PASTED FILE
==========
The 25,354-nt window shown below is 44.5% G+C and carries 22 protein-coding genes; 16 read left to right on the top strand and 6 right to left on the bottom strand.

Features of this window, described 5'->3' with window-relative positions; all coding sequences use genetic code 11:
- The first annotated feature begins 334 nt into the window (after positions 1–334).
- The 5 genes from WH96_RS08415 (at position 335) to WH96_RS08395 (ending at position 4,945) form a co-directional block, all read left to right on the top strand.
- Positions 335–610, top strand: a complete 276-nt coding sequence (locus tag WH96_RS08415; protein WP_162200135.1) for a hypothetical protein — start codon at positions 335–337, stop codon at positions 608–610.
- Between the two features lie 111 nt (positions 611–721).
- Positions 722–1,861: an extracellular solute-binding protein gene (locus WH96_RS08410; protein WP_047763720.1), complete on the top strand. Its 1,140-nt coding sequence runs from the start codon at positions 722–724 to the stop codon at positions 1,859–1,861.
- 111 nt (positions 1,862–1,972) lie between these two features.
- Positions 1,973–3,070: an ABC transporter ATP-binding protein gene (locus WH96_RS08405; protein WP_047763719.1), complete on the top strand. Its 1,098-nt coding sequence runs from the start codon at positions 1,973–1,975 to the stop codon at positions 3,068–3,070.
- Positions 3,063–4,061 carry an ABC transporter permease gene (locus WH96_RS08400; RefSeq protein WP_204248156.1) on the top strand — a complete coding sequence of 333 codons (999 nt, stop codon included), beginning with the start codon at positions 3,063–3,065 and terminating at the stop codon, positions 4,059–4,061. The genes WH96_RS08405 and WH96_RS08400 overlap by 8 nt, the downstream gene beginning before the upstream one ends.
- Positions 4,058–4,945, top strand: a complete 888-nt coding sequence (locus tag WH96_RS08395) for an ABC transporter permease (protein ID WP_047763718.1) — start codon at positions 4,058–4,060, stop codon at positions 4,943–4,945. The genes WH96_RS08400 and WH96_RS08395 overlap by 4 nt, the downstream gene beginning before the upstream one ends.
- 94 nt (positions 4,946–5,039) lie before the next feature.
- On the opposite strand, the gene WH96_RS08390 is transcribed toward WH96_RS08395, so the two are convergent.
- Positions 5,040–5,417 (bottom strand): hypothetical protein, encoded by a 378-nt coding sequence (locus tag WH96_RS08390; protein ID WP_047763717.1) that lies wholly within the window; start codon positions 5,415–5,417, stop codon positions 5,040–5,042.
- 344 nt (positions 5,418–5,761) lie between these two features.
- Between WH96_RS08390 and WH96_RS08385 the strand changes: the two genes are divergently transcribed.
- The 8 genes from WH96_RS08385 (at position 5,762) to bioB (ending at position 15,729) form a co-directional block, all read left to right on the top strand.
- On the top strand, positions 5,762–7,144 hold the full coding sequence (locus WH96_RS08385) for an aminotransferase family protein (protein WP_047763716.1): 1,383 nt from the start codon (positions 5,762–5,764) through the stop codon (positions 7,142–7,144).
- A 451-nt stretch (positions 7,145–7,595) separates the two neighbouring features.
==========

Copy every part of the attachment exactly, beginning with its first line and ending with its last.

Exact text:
The 25,354-nt window shown below is 44.5% G+C and carries 22 protein-coding genes; 16 read left to right on the top strand and 6 right to left on the bottom strand.

Features of this window, described 5'->3' with window-relative positions; all coding sequences use genetic code 11:
- The first annotated feature begins 334 nt into the window (after positions 1–334).
- The 5 genes from WH96_RS08415 (at position 335) to WH96_RS08395 (ending at position 4,945) form a co-directional block, all read left to right on the top strand.
- Positions 335–610, top strand: a complete 276-nt coding sequence (locus tag WH96_RS08415; protein WP_162200135.1) for a hypothetical protein — start codon at positions 335–337, stop codon at positions 608–610.
- Between the two features lie 111 nt (positions 611–721).
- Positions 722–1,861: an extracellular solute-binding protein gene (locus WH96_RS08410; protein WP_047763720.1), complete on the top strand. Its 1,140-nt coding sequence runs from the start codon at positions 722–724 to the stop codon at positions 1,859–1,861.
- 111 nt (positions 1,862–1,972) lie between these two features.
- Positions 1,973–3,070: an ABC transporter ATP-binding protein gene (locus WH96_RS08405; protein WP_047763719.1), complete on the top strand. Its 1,098-nt coding sequence runs from the start codon at positions 1,973–1,975 to the stop codon at positions 3,068–3,070.
- Positions 3,063–4,061 carry an ABC transporter permease gene (locus WH96_RS08400; RefSeq protein WP_204248156.1) on the top strand — a complete coding sequence of 333 codons (999 nt, stop codon included), beginning with the start codon at positions 3,063–3,065 and terminating at the stop codon, positions 4,059–4,061. The genes WH96_RS08405 and WH96_RS08400 overlap by 8 nt, the downstream gene beginning before the upstream one ends.
- Positions 4,058–4,945, top strand: a complete 888-nt coding sequence (locus tag WH96_RS08395) for an ABC transporter permease (protein ID WP_047763718.1) — start codon at positions 4,058–4,060, stop codon at positions 4,943–4,945. The genes WH96_RS08400 and WH96_RS08395 overlap by 4 nt, the downstream gene beginning before the upstream one ends.
- 94 nt (positions 4,946–5,039) lie before the next feature.
- On the opposite strand, the gene WH96_RS08390 is transcribed toward WH96_RS08395, so the two are convergent.
- Positions 5,040–5,417 (bottom strand): hypothetical protein, encoded by a 378-nt coding sequence (locus tag WH96_RS08390; protein ID WP_047763717.1) that lies wholly within the window; start codon positions 5,415–5,417, stop codon positions 5,040–5,042.
- 344 nt (positions 5,418–5,761) lie between these two features.
- Between WH96_RS08390 and WH96_RS08385 the strand changes: the two genes are divergently transcribed.
- The 8 genes from WH96_RS08385 (at position 5,762) to bioB (ending at position 15,729) form a co-directional block, all read left to right on the top strand.
- On the top strand, positions 5,762–7,144 hold the full coding sequence (locus WH96_RS08385) for an aminotransferase family protein (protein WP_047763716.1): 1,383 nt from the start codon (positions 5,762–5,764) through the stop codon (positions 7,142–7,144).
- A 451-nt stretch (positions 7,145–7,595) separates the two neighbouring features.